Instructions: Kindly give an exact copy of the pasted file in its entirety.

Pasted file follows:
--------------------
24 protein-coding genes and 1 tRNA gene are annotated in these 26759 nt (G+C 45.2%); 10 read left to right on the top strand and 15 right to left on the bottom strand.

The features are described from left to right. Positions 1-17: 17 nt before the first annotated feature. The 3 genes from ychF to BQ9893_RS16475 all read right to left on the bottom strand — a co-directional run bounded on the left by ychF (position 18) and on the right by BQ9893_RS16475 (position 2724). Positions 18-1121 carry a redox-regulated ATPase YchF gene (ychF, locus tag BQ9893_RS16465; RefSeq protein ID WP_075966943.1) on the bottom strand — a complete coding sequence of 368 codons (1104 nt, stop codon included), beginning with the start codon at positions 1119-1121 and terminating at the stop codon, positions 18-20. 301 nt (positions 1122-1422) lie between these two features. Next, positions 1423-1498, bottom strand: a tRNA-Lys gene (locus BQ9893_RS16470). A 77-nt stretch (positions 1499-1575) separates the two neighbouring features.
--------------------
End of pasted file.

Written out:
24 protein-coding genes and 1 tRNA gene are annotated in these 26759 nt (G+C 45.2%); 10 read left to right on the top strand and 15 right to left on the bottom strand.

The features are described from left to right. Positions 1-17: 17 nt before the first annotated feature. The 3 genes from ychF to BQ9893_RS16475 all read right to left on the bottom strand — a co-directional run bounded on the left by ychF (position 18) and on the right by BQ9893_RS16475 (position 2724). Positions 18-1121 carry a redox-regulated ATPase YchF gene (ychF, locus tag BQ9893_RS16465; RefSeq protein ID WP_075966943.1) on the bottom strand — a complete coding sequence of 368 codons (1104 nt, stop codon included), beginning with the start codon at positions 1119-1121 and terminating at the stop codon, positions 18-20. 301 nt (positions 1122-1422) lie between these two features. Next, positions 1423-1498, bottom strand: a tRNA-Lys gene (locus BQ9893_RS16470). A 77-nt stretch (positions 1499-1575) separates the two neighbouring features.